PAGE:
The Pine Ridge Association at Henry W. Coe State Park

Water Resources in Coe Park

Water resources

Coe Park features a variety of water resources including lakes, ponds, creeks and springs. Recreational uses include swimming, fishing and nature observation. No diving is allowed.

On long hikes, be sure to take plenty of water and food. On warm days, take more water than you think you'll need. Coe Park is a huge wilderness. It's not that difficult to take a wrong turn and get lost. Maps are available in the Visitor Center, or can be ordered online here.

Before you set out, you might want to ask someone in the Visitor Center about the latest water conditions for the areas you will be traveling. After heavy rains many creeks are uncrossable. In contrast, by early summer many of the smaller ponds can already be dry. The flow from springs varies throughout the year.

Water observations are collected by park visitors and volunteers. If you have questions or an update on water resources, you can send an email to water-reports@coepark.net .

Map with Water Conditions

Available water could be a flowing spring oasis, a mud hole, or a stagnant pool. Don't rely on a single observation about water availability; consider alternate water sources as a backup. Take into consideration the timeliness of the observation. Consider recent weather conditions. Would water conditions be improving (due to rainfall) or getting worse (during hot weather) since the last reported observation? Water conditions can change quickly.

Interactive Map

Visitor Centers

The Visitor Centers at Coe Ranch and Dowdy Ranch have potable water available at faucets, drinking fountains, and adjacent camping and picnicking areas.

Ponds and Lakes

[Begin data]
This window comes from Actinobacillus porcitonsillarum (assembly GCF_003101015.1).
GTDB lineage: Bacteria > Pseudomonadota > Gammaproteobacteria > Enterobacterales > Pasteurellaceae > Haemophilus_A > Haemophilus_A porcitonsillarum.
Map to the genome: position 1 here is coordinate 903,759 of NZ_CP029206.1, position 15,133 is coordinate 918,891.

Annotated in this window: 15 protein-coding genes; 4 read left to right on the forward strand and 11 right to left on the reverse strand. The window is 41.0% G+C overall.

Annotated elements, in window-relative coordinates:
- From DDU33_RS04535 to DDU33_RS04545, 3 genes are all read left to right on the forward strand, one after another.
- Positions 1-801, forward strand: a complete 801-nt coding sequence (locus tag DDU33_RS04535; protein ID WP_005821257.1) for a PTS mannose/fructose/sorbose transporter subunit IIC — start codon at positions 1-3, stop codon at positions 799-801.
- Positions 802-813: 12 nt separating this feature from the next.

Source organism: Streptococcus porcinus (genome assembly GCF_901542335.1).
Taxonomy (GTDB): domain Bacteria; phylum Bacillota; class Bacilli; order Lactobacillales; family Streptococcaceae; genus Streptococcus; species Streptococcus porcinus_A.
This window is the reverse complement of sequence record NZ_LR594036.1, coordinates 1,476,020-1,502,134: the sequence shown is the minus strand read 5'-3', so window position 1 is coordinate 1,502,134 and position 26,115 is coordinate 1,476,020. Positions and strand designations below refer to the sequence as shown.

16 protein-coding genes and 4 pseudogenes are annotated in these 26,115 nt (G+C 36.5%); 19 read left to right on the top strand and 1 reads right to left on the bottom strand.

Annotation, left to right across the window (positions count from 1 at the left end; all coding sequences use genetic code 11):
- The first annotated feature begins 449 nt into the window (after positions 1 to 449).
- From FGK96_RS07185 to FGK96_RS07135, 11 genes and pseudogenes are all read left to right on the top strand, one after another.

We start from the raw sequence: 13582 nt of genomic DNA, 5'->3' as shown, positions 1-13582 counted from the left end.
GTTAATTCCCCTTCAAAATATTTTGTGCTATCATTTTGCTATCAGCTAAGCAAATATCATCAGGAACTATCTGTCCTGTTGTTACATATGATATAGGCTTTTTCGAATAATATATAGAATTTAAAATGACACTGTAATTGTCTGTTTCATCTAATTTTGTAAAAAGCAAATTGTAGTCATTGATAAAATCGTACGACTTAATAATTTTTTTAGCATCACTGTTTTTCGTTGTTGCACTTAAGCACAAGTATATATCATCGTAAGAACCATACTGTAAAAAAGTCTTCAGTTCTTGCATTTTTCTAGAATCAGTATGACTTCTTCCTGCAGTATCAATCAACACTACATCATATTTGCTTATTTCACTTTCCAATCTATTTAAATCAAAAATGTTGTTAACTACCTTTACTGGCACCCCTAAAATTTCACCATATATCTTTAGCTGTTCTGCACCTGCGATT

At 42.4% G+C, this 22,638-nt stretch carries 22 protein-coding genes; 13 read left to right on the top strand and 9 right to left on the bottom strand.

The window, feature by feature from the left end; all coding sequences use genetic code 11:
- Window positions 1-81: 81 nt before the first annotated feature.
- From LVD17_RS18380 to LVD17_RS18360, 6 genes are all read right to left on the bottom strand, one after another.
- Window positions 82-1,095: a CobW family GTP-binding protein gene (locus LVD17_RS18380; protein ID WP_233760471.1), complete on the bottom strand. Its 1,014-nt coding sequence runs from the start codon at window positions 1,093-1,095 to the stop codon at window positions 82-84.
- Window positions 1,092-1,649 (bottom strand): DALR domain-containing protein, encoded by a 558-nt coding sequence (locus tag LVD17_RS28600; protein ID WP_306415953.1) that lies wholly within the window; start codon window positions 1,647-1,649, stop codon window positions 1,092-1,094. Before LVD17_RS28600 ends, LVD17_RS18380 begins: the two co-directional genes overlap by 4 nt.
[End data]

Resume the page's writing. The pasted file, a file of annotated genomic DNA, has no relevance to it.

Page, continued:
Many of the smaller ponds can dry up quickly. Water level is the relative percentage of being full, measured to the spillway. A water level of 1% generally indicates mud only. A water level of 0% indicates the site is completely dry.


Not all springs shown on the park map are developed. Some springs have flow cutoff valves so water may not flow continuously. Many springs have troughs to make access easier for horses. On the report, water level indicates the trough's relative percentage of being full. A water level of 0 or a blank water level indicates that either no trough is available or that the source is dry. The flow rate is the rate of water produced by the spring (in liters per minute) measured at the time of observation. Some springs may flow only during the night. Thus, the combination of flow rate and water level can give you a better understanding of the conditions.


Water levels above knee-high are considered non-crossable. Use extreme care when crossing creeks. Consider weather conditions.. You may not be able to return if the creek rises. By late spring most of the creeks are reduced to isolated pools. In such cases, the report designates that the creek is not flowing but that water is available.


UTM-East and UTM-North are the approximate GPS coordinates using the UTM UPS grid and the WGS 84 map datum to locate the water resource. Ponds and lakes are measured at the mid-point of the dam. Springs are generally measured at the water trough or output pipe. Creeks are generally measured at an intersection or crossing.

Purify all backcountry water that you intend to consume. Bury human waste and wash dishes at least 100 feet from streams, lakes, and springs. There is a lot of information regarding water purification on the internet. You may want to search on backpacking water purification, for example.

The Backpacking at Coe Park page has additional information, including backpacking rules and recommendations.